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Global Partners Focus Attention on the Importance of Blood Pressure on World Preeclampsia Day

May 20, 2020 - Melbourne, FL - Nearly 76,000 mothers and 500,000 babies worldwide lose their lives to preeclampsia and related hypertensive disorders of pregnancy every year. To raise awareness about this life-threatening complication of pregnancy, several global maternal health organizations have joined forces for the fourth annual World Preeclampsia Day Friday, May 22, and invite others to join the call to action. 

World Preeclampsia Day

This year, as COVID-19 has impacted access to prenatal and postnatal care and telehealth is being widely used, the need for personal awareness of blood pressure, the hallmark signal for preeclampsia, is needed now more than ever.

“Our goal is to educate and empower mothers to know the signs and symptoms and to the extent possible to check their blood pressure at home,” says Eleni Tsigas, Chief Executive Officer of the Preeclampsia Foundation.

World Preeclampsia Day’s message is Check, Know, Share, a campaign to teach women how to take their blood pressure, understand their numbers, and talk to their healthcare provider about treatment. Pregnant and postpartum mothers are encouraged to download a blood pressure log, take twice daily readings, recognize what are abnormal readings and when to seek medical attention, and view a video tutorial on accurate blood pressure measurement at Patient information about preeclampsia is now available in dozens of languages at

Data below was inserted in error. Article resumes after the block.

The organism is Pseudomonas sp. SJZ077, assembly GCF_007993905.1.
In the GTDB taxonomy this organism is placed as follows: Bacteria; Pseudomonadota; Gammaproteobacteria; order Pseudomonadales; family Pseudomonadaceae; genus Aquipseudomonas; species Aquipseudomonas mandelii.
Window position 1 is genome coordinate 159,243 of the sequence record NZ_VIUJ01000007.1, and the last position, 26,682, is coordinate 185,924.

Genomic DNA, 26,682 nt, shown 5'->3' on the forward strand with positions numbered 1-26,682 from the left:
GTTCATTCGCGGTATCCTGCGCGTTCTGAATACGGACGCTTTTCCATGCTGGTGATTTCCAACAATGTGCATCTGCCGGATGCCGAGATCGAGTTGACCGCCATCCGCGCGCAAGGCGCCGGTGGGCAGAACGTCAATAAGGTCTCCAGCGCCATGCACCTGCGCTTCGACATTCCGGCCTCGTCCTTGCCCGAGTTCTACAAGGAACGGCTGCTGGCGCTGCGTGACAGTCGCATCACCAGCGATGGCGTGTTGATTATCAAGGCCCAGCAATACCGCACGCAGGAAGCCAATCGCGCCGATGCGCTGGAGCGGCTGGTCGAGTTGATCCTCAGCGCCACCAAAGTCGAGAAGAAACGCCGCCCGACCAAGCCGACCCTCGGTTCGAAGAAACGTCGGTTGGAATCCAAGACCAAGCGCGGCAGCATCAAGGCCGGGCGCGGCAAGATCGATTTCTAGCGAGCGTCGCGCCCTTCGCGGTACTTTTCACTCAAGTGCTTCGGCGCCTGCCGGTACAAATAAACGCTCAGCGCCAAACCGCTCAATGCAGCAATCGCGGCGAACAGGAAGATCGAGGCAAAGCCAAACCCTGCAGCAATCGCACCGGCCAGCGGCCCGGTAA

This message has been strengthened by the support of the International Society of the Study of Hypertension in Pregnancy (ISSHP); the World Hypertension League; the International Federation of Gynecology and Obstetrics (FIGO); Million Hearts® 2022; and World Organization Gestosis.

“By teaching women to measure and track their blood pressure, they become active partners in their healthcare,” says Professor Laura Magee, President of the ISSHP and a practicing clinician and advocate for patient engagement.

Preeclampsia can strike without warning, usually after the 20th week of pregnancy and up to six weeks after birth. It is not rare, and together with related hypertensive disorders of pregnancy, affects 10 percent of all pregnant women worldwide, and is the leading cause of medically indicated preterm births.

Preeclampsia is a multi-system syndrome, marked by elevated blood pressure and usually, but not always, protein in the urine. Women should contact their healthcare providers immediately if any of these symptoms occur:

  • Severe headache that will not go away even with medication
  • Changes in vision (spots, light flashes, or vision loss)
  • Difficulty breathing, gasping, or panting
  • Upper right belly pain often mistaken for indigestion or the flu
  • Swelling of the face and hands
  • Weight gain of more than five pounds (2,3 kg) in one week
  • Nausea after mid-pregnancy

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